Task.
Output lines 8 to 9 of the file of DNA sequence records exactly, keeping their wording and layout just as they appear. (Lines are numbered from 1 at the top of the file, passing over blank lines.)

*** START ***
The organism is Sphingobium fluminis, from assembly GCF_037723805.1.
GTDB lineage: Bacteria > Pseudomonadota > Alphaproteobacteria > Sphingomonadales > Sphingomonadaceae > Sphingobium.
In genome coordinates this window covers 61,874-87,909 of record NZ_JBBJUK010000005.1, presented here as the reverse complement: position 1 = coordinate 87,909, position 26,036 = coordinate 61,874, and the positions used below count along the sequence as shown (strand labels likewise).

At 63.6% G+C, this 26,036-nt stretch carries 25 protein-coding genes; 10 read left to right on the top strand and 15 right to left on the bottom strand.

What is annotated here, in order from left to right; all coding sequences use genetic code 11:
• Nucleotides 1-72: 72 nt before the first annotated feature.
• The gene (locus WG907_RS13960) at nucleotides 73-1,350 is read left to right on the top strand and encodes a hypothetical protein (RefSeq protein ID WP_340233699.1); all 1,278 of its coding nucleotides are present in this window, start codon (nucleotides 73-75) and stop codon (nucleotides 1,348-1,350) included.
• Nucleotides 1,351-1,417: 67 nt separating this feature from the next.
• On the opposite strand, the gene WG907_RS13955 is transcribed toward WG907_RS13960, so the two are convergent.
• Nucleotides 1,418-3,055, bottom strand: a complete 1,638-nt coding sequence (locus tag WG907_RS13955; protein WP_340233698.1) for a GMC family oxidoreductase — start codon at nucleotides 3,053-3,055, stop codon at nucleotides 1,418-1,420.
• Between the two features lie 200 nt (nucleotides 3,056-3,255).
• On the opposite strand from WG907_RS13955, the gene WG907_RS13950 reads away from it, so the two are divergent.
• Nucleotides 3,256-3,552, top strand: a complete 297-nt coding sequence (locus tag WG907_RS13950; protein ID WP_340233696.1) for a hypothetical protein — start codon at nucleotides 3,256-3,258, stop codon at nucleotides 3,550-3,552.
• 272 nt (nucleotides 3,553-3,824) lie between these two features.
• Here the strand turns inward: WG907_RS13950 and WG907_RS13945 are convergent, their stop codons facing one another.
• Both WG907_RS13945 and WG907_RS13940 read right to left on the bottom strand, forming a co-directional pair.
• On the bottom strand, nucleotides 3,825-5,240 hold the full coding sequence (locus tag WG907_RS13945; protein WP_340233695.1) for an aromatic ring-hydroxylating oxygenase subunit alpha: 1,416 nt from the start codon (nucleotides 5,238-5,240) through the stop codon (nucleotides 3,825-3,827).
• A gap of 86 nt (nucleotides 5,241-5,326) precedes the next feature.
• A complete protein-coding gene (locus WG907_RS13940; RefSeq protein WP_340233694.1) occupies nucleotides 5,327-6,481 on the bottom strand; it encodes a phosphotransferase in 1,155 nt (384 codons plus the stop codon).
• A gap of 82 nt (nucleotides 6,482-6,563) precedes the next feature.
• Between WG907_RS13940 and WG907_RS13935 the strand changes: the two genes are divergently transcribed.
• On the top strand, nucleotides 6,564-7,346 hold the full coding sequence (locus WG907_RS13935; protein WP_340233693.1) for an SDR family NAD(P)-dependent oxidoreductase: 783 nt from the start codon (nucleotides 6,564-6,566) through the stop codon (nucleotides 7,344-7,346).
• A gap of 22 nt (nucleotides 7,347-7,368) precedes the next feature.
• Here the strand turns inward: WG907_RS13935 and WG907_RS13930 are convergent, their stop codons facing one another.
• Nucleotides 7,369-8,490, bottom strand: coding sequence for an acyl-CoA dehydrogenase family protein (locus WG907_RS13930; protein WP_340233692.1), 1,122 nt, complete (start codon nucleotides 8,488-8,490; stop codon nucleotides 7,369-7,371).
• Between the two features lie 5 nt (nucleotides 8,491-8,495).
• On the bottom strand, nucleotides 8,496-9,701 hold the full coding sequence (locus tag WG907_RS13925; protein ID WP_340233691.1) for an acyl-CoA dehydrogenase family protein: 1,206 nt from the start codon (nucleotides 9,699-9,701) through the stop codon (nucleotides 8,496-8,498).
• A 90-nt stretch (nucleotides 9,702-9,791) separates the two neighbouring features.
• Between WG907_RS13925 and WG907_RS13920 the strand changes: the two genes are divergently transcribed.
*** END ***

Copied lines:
• Nucleotides 1,351-1,417: 67 nt separating this feature from the next.
• On the opposite strand, the gene WG907_RS13955 is transcribed toward WG907_RS13960, so the two are convergent.